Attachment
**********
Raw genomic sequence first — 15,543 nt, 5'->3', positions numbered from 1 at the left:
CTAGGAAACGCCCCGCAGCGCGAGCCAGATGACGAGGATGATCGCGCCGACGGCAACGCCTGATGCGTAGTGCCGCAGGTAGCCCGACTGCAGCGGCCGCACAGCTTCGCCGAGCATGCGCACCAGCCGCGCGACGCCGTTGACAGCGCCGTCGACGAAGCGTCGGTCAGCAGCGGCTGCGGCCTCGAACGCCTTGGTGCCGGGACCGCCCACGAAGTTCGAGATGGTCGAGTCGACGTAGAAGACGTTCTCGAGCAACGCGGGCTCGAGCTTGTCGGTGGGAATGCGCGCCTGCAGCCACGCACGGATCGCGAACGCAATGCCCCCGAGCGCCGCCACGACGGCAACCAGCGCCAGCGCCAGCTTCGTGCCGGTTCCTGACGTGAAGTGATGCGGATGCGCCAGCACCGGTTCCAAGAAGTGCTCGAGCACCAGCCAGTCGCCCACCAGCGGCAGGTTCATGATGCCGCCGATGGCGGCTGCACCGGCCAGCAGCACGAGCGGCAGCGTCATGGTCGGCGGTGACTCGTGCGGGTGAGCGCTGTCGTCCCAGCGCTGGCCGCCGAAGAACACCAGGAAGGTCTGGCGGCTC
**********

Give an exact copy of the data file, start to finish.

Raw genomic sequence first — 15,543 nt, 5'->3', positions numbered from 1 at the left:
CTAGGAAACGCCCCGCAGCGCGAGCCAGATGACGAGGATGATCGCGCCGACGGCAACGCCTGATGCGTAGTGCCGCAGGTAGCCCGACTGCAGCGGCCGCACAGCTTCGCCGAGCATGCGCACCAGCCGCGCGACGCCGTTGACAGCGCCGTCGACGAAGCGTCGGTCAGCAGCGGCTGCGGCCTCGAACGCCTTGGTGCCGGGACCGCCCACGAAGTTCGAGATGGTCGAGTCGACGTAGAAGACGTTCTCGAGCAACGCGGGCTCGAGCTTGTCGGTGGGAATGCGCGCCTGCAGCCACGCACGGATCGCGAACGCAATGCCCCCGAGCGCCGCCACGACGGCAACCAGCGCCAGCGCCAGCTTCGTGCCGGTTCCTGACGTGAAGTGATGCGGATGCGCCAGCACCGGTTCCAAGAAGTGCTCGAGCACCAGCCAGTCGCCCACCAGCGGCAGGTTCATGATGCCGCCGATGGCGGCTGCACCGGCCAGCAGCACGAGCGGCAGCGTCATGGTCGGCGGTGACTCGTGCGGGTGAGCGCTGTCGTCCCAGCGCTGGCCGCCGAAGAACACCAGGAAGGTCTGGCGGCTC